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Quantitative Losing

Quantitative Losing.jpg
I guess on a day in which Helicopter Ben Bernanke dropped by Nationals Park, it was only fitting that bad news dropped for the Nationals like the US dollar.

The Nationals day started off with, if you will pardon the terrible expression, a real kick to the stomach with news that third baseman Ryan Zimmerman will miss six weeks after undergoing abdominal surgery to repair a tear.  Out since April 10th with what was first diagnosed as an abdominal strain, without Zimmerman, the anemic Nats lineup figures to post many more punchless nights like last night’s two hit, one run breakout against a wild Jonathan Sanchez and the Giants.

To illustrate the bareness of the Nationals lineup, despite a total of nine walks, three hit batters, and a wild pitch, the Giants held the Nationals to just one run. Heck, the Giants pitching staff was so generous that they allowed the Nationals to load the bases three times, but still the Nats scored only once and stranded a total of 12 runners on base. According to the AP article I read this morning, STATS LLC reports that the Giants are the first team since 1955 to put 12 or more runners on base via the walk or hit batter yet yield two or fewer runs. Awesome.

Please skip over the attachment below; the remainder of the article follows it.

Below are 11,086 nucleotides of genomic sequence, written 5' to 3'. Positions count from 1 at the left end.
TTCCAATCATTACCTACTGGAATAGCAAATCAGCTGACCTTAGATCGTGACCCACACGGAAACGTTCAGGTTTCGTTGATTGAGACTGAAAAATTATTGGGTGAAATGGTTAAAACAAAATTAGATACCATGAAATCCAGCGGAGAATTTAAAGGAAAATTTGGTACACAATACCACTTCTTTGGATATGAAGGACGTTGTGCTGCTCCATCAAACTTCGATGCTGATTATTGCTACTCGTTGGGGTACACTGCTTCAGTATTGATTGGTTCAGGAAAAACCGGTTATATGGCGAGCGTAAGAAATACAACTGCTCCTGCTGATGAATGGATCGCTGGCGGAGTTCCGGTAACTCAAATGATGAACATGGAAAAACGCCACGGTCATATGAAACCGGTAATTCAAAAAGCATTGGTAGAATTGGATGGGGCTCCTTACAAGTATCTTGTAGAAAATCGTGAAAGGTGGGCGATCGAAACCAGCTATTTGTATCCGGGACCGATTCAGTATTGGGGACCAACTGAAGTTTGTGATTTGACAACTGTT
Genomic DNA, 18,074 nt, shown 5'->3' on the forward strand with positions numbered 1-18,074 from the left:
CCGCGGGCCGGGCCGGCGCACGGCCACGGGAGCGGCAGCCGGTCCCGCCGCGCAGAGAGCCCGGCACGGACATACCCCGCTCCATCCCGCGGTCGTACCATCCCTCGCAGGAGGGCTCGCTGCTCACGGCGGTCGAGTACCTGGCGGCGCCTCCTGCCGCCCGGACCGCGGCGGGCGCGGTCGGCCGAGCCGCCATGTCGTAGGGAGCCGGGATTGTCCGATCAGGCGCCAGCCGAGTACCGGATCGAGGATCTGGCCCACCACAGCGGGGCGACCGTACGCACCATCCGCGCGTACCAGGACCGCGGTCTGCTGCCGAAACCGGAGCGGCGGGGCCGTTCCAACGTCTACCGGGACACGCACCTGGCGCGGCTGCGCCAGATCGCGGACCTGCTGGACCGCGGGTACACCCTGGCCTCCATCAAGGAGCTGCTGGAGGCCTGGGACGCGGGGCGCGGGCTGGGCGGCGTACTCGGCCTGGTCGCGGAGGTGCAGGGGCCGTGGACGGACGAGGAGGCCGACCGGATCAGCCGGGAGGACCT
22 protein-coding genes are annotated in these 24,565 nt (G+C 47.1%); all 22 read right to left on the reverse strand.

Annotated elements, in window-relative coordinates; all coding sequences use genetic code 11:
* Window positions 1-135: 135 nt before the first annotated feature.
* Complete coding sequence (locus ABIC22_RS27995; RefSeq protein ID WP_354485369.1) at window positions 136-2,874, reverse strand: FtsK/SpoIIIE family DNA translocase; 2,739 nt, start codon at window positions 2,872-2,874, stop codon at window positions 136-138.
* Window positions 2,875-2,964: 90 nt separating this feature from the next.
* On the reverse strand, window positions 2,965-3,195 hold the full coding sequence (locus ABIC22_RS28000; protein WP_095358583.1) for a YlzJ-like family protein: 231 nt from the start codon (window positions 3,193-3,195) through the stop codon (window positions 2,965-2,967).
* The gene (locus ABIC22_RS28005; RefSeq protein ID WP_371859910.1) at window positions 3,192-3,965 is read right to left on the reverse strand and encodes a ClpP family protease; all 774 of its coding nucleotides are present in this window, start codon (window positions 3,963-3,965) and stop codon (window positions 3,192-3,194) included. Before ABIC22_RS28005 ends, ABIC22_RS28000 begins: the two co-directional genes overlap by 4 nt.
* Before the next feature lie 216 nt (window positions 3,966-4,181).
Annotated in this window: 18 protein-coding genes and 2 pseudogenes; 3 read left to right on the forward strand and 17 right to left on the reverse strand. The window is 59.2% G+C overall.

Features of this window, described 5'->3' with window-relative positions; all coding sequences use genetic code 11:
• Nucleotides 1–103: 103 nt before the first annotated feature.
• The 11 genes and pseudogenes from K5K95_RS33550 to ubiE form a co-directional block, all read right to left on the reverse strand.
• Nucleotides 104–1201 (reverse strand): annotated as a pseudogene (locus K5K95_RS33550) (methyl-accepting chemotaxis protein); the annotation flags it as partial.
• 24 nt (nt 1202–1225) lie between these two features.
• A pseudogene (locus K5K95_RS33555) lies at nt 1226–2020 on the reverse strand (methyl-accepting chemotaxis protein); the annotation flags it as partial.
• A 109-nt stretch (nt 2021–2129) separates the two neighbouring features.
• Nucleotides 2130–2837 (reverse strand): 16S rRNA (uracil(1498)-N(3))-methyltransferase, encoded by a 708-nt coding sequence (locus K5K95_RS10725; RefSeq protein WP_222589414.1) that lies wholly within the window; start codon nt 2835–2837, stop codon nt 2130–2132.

Still, the Nationals had a chance to win the game. Tied 1-1 in the top of the seventh, manager Jim Riggleman made the self-admitted inexplicable decision to have starter John Lannan to first walk righty Eli Whiteside to load the bases and then allowed Lannan to face pinch-hitter Aubrey Huff, who he promptly walked to allow the winning run to score. All the while, Tyler Clippard stood waiting and ready in the bullpen. After the game, Riggleman acknowledged what every sentient Nationals fan was thinking: should have brought in Clippard to face Whiteside.